The Myths Of Downsizing
December 4, 2012
It's budget time, and for too many years in our recent past, that has meant pink slips upcoming for hundreds or sometimes thousands of our colleagues.
But factual data shame the lie behind this practice. It's getting harder to justify these mass firings
The dirty little secret of the Great Recession of 2008-09 is that most broadcasters continued to produce double-digit profits for their companies even as the world economy tanked.
They weren't hitting their budgets, but they still weren't losing money, in most cases.
And those that were losing money had gargantuan debt to service, or they probably would've been profitable too.
Radio, in particular, continues to be a great free cash flow business.
NEWSWEEK recently looked at the myths surrounding mass layoffs and exposed the lies that drive downsizing.
For instance, companies that announce layoffs do not enjoy higher stock prices than peer companies that don't, either immediately or even over extended periods of time.
In fact, the larger and more permanent the layoffs -- as has happened with Radio since consolidation -- the greater the negative effect on the stock.
Here's another example: Layoffs don't increase individual company productivity either. A 10-year study of over 140,000 businesses in the U.S. found that companies that enjoyed the greatest increase in productivity were as likely to have added workers as to have cut them.
In other words, the growth in productivity measured during the 1980s was not due to becoming "lean and mean."
The Wharton School of Business found that the labor costs per employee fell during downsizing, but so did sales per employee.
Another myth: Layoffs increase profits. To the contrary, a study of 122 companies found that downsizing reduced subsequent profitability.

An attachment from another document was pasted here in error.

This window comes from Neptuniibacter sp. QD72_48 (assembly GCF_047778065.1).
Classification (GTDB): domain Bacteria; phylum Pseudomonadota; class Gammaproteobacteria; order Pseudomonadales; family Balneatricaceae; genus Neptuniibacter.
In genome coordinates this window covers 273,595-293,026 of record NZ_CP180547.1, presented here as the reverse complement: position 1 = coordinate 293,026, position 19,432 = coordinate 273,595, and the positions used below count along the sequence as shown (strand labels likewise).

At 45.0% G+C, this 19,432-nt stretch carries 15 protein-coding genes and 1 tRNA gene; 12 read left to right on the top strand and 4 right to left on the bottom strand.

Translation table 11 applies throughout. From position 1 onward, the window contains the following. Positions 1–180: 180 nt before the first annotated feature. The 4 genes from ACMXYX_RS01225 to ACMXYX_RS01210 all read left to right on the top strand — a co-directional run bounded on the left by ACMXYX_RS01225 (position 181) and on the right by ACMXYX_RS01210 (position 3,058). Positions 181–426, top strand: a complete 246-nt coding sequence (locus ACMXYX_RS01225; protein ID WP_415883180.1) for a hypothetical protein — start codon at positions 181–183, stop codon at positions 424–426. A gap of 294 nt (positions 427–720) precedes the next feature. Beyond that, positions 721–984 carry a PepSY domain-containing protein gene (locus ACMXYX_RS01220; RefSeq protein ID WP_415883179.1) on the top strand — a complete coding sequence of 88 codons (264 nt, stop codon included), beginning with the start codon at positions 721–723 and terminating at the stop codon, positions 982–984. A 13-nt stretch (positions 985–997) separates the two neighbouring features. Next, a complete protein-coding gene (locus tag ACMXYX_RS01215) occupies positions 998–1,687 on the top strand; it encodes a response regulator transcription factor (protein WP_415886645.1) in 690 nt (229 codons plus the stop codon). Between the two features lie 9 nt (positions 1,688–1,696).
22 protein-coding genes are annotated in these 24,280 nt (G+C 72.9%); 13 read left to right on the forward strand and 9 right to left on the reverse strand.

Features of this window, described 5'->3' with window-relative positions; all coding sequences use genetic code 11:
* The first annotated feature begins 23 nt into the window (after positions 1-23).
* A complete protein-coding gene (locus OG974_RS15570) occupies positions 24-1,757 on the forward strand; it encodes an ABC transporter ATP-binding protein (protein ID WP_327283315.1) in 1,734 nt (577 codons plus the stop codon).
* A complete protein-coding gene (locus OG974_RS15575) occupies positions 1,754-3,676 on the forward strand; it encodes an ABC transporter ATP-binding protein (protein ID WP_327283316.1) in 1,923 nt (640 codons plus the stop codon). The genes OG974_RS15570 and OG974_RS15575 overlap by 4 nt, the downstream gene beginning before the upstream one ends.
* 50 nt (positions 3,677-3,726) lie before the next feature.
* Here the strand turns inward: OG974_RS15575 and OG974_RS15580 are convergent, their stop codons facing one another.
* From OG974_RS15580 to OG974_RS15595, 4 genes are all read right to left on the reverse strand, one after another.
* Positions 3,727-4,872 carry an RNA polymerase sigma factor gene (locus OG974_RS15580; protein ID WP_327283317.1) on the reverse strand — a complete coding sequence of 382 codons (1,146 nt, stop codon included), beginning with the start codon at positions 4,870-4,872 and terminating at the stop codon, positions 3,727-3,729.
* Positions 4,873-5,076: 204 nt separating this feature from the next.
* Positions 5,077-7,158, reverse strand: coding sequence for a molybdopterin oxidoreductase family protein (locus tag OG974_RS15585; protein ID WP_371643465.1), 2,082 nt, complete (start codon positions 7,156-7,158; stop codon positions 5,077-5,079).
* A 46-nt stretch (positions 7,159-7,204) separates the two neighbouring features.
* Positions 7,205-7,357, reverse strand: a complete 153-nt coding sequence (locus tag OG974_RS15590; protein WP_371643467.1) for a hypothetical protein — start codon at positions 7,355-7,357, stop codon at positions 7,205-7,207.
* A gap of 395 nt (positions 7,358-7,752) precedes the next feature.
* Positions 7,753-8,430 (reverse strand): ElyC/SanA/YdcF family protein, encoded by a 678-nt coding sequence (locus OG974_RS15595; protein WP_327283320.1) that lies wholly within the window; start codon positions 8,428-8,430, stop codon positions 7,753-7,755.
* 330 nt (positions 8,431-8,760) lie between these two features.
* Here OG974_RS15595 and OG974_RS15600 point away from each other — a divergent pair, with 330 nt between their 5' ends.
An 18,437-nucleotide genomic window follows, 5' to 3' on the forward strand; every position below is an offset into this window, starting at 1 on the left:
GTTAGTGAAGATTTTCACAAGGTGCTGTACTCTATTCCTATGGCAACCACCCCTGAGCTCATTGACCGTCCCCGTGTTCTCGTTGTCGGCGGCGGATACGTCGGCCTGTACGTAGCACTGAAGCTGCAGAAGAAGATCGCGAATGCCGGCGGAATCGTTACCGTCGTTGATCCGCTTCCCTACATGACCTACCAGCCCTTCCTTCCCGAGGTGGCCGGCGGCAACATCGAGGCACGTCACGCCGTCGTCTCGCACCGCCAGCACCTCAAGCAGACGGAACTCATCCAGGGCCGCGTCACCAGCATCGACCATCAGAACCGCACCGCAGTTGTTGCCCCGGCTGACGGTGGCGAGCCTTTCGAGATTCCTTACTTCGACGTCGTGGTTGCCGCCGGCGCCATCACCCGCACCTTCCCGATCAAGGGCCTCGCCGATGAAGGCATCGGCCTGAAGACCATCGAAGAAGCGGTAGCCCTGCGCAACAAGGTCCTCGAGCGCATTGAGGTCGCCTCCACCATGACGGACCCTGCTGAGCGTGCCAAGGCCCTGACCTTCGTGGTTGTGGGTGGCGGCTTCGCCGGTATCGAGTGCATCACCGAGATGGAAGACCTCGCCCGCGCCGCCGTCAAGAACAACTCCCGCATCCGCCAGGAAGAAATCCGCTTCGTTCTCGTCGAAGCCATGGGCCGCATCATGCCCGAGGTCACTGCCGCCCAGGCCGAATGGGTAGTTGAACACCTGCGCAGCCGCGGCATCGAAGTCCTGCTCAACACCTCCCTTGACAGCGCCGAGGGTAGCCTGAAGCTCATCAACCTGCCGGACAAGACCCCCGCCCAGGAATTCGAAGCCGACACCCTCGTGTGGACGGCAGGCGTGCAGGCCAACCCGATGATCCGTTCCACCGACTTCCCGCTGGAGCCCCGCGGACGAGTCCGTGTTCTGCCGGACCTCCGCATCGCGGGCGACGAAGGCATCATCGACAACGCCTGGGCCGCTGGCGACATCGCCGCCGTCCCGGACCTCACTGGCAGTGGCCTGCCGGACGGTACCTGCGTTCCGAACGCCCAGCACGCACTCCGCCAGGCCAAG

Layoffs don't even cut costs in every situation.
That's because when companies start downsizing, they often lose their very best employees -- which has certainly happened in Radio -- to other industries that appear to have brighter futures. And, these companies end up re-hiring some of those who left as private contractors, often at higher costs.
Plus, managers tend to underestimate how much layoffs reduce morale and increase fear in the workplace. And, last time I checked, bad morale and fear don't exactly lead to greater creativity.
We know that the layoffs in our industry have not made it stronger. PDs no longer have time to listen to their stations. Live and local is a memory.
When your actions scream how little you value your own employees, how likely are you to attract the best from other businesses and companies?
I guess the only question I have about the inexorable spread of downsizing in Radio is, does anyone who owns a radio company have the courage to try a different model, or will you continue to run with the pack of lemmings toward that cliff on the horizon?